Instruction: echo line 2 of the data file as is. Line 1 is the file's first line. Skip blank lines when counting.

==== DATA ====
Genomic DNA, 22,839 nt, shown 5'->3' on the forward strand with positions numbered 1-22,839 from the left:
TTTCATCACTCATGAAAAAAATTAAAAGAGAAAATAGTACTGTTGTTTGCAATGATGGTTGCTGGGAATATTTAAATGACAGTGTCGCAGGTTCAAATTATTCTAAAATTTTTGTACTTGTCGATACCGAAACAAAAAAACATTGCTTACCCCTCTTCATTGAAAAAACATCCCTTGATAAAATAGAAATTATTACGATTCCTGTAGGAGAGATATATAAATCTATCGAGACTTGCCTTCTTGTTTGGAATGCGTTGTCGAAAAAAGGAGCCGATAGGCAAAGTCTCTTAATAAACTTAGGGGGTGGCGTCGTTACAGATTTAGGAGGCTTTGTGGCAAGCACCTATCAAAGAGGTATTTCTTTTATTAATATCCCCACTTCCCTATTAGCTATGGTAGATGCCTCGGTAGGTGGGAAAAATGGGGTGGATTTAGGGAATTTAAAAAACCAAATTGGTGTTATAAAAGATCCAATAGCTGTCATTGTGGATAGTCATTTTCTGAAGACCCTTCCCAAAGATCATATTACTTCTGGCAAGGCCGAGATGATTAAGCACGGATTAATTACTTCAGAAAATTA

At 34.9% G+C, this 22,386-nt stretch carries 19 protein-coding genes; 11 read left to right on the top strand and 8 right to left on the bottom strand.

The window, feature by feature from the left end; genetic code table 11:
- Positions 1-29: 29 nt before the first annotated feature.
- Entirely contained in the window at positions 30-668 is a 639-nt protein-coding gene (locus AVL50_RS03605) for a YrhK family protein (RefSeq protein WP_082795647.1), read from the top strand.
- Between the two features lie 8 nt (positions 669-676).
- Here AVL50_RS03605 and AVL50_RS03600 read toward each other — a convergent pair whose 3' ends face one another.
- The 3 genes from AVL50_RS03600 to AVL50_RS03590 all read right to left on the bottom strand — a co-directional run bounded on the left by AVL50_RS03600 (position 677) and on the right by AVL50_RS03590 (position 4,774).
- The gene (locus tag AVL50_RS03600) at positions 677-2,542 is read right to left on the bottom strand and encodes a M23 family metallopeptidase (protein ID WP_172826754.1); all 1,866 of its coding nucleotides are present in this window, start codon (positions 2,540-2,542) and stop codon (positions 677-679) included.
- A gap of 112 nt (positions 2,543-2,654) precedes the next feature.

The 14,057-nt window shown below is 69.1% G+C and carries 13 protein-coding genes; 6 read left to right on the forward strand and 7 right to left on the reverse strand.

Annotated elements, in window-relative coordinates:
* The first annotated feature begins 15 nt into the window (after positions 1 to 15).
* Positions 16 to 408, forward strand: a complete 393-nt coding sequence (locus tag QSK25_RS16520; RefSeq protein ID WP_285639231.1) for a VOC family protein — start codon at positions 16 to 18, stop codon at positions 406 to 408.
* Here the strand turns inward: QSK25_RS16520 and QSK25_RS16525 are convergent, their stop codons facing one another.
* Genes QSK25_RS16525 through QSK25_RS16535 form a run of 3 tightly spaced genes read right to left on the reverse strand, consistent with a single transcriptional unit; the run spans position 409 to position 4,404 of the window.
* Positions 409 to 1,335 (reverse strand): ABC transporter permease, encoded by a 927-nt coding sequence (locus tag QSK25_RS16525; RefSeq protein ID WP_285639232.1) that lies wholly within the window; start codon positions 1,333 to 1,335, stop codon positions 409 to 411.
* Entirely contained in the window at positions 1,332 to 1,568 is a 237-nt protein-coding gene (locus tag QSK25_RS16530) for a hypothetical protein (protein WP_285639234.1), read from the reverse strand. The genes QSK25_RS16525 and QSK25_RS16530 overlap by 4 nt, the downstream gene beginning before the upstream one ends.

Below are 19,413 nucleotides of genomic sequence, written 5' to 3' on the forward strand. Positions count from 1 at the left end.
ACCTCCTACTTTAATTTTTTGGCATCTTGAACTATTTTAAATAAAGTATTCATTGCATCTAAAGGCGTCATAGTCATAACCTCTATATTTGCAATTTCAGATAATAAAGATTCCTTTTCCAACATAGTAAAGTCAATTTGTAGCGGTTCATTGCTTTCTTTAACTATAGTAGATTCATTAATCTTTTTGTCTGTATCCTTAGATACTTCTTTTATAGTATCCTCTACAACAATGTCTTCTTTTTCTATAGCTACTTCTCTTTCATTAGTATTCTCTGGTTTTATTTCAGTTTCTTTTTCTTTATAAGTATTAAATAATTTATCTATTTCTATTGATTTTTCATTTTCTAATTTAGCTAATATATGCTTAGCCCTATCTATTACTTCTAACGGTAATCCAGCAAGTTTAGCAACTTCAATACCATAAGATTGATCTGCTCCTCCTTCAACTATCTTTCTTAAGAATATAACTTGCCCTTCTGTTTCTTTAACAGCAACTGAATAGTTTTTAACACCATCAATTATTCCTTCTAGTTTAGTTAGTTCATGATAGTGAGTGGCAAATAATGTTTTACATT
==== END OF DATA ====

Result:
TTTCATCACTCATGAAAAAAATTAAAAGAGAAAATAGTACTGTTGTTTGCAATGATGGTTGCTGGGAATATTTAAATGACAGTGTCGCAGGTTCAAATTATTCTAAAATTTTTGTACTTGTCGATACCGAAACAAAAAAACATTGCTTACCCCTCTTCATTGAAAAAACATCCCTTGATAAAATAGAAATTATTACGATTCCTGTAGGAGAGATATATAAATCTATCGAGACTTGCCTTCTTGTTTGGAATGCGTTGTCGAAAAAAGGAGCCGATAGGCAAAGTCTCTTAATAAACTTAGGGGGTGGCGTCGTTACAGATTTAGGAGGCTTTGTGGCAAGCACCTATCAAAGAGGTATTTCTTTTATTAATATCCCCACTTCCCTATTAGCTATGGTAGATGCCTCGGTAGGTGGGAAAAATGGGGTGGATTTAGGGAATTTAAAAAACCAAATTGGTGTTATAAAAGATCCAATAGCTGTCATTGTGGATAGTCATTTTCTGAAGACCCTTCCCAAAGATCATATTACTTCTGGCAAGGCCGAGATGATTAAGCACGGATTAATTACTTCAGAAAATTA